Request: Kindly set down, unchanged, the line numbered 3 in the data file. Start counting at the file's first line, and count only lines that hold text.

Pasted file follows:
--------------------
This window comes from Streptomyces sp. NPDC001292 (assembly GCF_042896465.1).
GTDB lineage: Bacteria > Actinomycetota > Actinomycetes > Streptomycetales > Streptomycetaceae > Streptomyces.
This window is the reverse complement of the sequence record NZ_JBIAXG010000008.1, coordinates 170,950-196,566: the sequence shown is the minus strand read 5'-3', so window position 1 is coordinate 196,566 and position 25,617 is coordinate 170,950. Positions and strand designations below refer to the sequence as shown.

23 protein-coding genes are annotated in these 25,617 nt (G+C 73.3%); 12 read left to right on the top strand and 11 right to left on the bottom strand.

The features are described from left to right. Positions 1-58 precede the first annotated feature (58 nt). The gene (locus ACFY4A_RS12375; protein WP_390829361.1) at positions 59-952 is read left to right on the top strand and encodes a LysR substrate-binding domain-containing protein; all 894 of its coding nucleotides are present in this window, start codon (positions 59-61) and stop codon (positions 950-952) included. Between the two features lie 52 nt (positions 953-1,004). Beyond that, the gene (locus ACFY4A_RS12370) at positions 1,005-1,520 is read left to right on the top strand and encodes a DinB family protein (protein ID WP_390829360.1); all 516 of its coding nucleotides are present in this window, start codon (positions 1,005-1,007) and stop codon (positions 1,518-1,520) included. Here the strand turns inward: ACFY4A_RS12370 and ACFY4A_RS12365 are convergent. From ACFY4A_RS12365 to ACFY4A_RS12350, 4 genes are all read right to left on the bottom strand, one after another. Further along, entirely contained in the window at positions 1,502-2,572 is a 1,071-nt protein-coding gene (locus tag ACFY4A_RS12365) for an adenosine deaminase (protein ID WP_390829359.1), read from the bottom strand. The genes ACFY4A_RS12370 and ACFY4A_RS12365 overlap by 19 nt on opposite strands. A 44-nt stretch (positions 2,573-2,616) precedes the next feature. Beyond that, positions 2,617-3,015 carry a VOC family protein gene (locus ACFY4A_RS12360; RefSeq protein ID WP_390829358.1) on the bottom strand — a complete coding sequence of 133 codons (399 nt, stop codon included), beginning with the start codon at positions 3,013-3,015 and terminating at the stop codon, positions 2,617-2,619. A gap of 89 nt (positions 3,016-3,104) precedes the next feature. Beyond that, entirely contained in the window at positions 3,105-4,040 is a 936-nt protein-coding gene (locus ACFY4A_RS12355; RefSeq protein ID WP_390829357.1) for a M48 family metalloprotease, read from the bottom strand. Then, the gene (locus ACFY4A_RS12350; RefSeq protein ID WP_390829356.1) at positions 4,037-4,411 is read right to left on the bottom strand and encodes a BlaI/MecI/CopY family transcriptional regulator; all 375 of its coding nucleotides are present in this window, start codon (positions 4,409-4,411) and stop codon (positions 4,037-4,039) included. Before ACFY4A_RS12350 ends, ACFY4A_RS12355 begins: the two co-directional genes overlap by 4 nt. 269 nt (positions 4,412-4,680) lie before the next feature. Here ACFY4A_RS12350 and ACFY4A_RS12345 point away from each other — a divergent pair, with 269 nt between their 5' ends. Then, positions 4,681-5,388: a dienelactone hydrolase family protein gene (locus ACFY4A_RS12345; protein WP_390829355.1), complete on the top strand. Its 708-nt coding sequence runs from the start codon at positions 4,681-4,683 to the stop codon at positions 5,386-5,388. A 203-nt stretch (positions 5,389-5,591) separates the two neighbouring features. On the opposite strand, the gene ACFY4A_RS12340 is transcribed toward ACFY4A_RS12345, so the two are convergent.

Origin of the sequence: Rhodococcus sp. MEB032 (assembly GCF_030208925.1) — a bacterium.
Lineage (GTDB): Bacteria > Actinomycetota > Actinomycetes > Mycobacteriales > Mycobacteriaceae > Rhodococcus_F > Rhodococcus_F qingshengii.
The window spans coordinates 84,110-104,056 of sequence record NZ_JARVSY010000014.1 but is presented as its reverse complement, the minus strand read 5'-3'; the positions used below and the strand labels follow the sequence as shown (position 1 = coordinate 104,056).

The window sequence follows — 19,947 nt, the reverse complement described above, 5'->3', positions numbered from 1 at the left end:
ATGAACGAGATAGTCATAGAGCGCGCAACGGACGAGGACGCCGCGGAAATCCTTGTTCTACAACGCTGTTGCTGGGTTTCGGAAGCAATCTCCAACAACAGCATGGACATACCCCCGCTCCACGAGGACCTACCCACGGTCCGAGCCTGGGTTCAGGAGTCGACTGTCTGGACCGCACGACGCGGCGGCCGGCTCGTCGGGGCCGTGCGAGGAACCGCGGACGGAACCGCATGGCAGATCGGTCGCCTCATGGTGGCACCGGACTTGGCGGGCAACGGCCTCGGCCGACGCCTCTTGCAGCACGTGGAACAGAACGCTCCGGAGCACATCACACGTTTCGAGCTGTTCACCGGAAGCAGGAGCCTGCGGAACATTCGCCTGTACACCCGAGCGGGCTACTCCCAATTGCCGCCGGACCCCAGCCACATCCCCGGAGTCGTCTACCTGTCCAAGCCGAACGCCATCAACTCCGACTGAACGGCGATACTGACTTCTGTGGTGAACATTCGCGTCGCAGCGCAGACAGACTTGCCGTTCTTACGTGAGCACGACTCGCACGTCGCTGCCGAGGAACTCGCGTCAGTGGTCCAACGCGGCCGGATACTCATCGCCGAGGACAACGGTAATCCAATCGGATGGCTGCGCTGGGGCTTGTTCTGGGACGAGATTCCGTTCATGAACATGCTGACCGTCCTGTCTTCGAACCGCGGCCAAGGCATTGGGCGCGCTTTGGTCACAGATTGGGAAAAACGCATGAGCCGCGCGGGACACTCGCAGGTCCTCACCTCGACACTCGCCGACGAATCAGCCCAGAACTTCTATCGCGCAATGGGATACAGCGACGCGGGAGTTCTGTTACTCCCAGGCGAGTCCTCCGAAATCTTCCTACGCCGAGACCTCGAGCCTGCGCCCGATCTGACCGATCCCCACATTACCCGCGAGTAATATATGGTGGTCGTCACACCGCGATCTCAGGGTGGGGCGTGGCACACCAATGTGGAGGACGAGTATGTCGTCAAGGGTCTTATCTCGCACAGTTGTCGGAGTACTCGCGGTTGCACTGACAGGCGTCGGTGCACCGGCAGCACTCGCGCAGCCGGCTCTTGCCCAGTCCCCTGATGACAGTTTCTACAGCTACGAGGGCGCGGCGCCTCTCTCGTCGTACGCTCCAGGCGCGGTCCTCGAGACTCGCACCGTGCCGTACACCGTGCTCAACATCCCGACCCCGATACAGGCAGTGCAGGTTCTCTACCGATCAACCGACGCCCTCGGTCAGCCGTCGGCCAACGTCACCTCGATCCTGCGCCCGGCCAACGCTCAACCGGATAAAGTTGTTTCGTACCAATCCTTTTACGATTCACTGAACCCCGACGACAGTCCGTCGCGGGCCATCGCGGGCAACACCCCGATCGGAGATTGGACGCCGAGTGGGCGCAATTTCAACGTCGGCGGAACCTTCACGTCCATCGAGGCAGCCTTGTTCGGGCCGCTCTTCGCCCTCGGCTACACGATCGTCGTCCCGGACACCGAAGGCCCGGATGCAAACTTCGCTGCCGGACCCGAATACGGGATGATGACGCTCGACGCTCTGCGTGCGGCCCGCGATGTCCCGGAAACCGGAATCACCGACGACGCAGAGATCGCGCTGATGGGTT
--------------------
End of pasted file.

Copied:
This window is the reverse complement of the sequence record NZ_JBIAXG010000008.1, coordinates 170,950-196,566: the sequence shown is the minus strand read 5'-3', so window position 1 is coordinate 196,566 and position 25,617 is coordinate 170,950. Positions and strand designations below refer to the sequence as shown.